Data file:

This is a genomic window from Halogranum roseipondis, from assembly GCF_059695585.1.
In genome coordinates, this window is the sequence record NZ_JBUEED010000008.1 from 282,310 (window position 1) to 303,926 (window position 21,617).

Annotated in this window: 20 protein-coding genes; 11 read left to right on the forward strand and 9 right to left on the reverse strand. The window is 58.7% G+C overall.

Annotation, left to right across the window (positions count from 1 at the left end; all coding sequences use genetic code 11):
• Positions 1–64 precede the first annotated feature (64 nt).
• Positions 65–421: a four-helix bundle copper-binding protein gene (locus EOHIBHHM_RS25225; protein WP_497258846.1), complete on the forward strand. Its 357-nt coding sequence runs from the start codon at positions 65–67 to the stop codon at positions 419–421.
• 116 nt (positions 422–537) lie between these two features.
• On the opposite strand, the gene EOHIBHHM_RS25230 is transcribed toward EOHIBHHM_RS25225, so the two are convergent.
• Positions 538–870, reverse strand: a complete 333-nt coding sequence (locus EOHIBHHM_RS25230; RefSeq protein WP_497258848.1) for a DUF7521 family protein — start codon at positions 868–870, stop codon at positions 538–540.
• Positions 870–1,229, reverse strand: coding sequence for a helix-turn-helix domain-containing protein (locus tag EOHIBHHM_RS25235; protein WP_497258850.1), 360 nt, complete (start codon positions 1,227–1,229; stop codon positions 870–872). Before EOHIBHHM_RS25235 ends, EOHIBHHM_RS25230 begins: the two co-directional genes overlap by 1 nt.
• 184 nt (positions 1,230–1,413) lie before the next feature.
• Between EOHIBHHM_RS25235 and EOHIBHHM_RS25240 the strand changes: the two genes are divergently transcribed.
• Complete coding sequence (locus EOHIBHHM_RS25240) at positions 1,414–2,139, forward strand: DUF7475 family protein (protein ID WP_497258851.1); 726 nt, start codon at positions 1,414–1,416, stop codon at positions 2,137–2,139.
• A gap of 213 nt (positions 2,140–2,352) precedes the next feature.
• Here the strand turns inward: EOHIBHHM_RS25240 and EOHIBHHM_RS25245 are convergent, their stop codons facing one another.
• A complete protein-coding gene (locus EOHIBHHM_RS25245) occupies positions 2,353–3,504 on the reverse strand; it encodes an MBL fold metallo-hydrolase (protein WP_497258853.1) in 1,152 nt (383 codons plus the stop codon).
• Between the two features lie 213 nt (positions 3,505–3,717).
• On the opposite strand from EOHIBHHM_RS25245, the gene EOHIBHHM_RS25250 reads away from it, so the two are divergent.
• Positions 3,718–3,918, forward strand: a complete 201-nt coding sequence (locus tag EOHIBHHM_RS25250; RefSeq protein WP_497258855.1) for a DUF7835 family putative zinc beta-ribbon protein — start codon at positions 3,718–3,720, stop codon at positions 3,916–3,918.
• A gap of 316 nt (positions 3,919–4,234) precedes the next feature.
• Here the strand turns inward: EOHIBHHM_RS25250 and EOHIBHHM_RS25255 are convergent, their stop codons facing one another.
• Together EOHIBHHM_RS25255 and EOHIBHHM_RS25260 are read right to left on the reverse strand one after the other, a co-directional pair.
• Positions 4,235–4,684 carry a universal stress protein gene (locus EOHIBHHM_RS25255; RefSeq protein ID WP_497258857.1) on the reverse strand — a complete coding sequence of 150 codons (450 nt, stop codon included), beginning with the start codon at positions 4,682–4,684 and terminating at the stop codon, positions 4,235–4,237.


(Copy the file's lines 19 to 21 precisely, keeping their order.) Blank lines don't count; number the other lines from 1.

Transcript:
• Positions 3,718–3,918, forward strand: a complete 201-nt coding sequence (locus tag EOHIBHHM_RS25250; RefSeq protein WP_497258855.1) for a DUF7835 family putative zinc beta-ribbon protein — start codon at positions 3,718–3,720, stop codon at positions 3,916–3,918.
• A gap of 316 nt (positions 3,919–4,234) precedes the next feature.
• Here the strand turns inward: EOHIBHHM_RS25250 and EOHIBHHM_RS25255 are convergent, their stop codons facing one another.